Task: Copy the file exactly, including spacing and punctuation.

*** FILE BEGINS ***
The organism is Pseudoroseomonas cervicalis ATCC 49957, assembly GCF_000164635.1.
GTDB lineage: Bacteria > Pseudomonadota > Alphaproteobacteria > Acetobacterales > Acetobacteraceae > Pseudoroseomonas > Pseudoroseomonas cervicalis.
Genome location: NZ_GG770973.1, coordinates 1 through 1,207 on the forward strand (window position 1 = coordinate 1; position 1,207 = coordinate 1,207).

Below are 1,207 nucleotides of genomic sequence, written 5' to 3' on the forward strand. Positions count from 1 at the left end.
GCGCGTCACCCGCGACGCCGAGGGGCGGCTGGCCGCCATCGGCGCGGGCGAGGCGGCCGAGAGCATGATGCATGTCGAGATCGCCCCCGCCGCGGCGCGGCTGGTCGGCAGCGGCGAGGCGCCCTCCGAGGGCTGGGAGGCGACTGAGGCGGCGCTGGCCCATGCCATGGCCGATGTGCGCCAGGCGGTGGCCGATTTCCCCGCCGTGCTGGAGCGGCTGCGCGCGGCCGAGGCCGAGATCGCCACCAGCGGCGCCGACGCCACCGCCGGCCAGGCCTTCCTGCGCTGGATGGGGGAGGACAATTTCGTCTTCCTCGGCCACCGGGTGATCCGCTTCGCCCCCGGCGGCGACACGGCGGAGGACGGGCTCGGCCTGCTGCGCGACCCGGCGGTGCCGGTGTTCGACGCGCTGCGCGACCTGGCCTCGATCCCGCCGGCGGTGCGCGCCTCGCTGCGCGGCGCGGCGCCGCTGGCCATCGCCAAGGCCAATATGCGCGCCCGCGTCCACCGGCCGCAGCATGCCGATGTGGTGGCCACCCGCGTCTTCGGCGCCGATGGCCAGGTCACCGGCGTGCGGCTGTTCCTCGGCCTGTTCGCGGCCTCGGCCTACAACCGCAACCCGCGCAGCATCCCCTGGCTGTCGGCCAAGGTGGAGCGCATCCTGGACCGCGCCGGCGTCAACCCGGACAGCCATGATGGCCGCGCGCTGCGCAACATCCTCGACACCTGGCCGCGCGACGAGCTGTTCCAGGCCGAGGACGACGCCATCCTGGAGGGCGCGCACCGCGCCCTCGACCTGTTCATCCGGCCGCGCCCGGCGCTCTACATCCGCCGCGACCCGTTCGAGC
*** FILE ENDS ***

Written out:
The organism is Pseudoroseomonas cervicalis ATCC 49957, assembly GCF_000164635.1.
GTDB lineage: Bacteria > Pseudomonadota > Alphaproteobacteria > Acetobacterales > Acetobacteraceae > Pseudoroseomonas > Pseudoroseomonas cervicalis.
Genome location: NZ_GG770973.1, coordinates 1 through 1,207 on the forward strand (window position 1 = coordinate 1; position 1,207 = coordinate 1,207).

Below are 1,207 nucleotides of genomic sequence, written 5' to 3' on the forward strand. Positions count from 1 at the left end.
GCGCGTCACCCGCGACGCCGAGGGGCGGCTGGCCGCCATCGGCGCGGGCGAGGCGGCCGAGAGCATGATGCATGTCGAGATCGCCCCCGCCGCGGCGCGGCTGGTCGGCAGCGGCGAGGCGCCCTCCGAGGGCTGGGAGGCGACTGAGGCGGCGCTGGCCCATGCCATGGCCGATGTGCGCCAGGCGGTGGCCGATTTCCCCGCCGTGCTGGAGCGGCTGCGCGCGGCCGAGGCCGAGATCGCCACCAGCGGCGCCGACGCCACCGCCGGCCAGGCCTTCCTGCGCTGGATGGGGGAGGACAATTTCGTCTTCCTCGGCCACCGGGTGATCCGCTTCGCCCCCGGCGGCGACACGGCGGAGGACGGGCTCGGCCTGCTGCGCGACCCGGCGGTGCCGGTGTTCGACGCGCTGCGCGACCTGGCCTCGATCCCGCCGGCGGTGCGCGCCTCGCTGCGCGGCGCGGCGCCGCTGGCCATCGCCAAGGCCAATATGCGCGCCCGCGTCCACCGGCCGCAGCATGCCGATGTGGTGGCCACCCGCGTCTTCGGCGCCGATGGCCAGGTCACCGGCGTGCGGCTGTTCCTCGGCCTGTTCGCGGCCTCGGCCTACAACCGCAACCCGCGCAGCATCCCCTGGCTGTCGGCCAAGGTGGAGCGCATCCTGGACCGCGCCGGCGTCAACCCGGACAGCCATGATGGCCGCGCGCTGCGCAACATCCTCGACACCTGGCCGCGCGACGAGCTGTTCCAGGCCGAGGACGACGCCATCCTGGAGGGCGCGCACCGCGCCCTCGACCTGTTCATCCGGCCGCGCCCGGCGCTCTACATCCGCCGCGACCCGTTCGAGC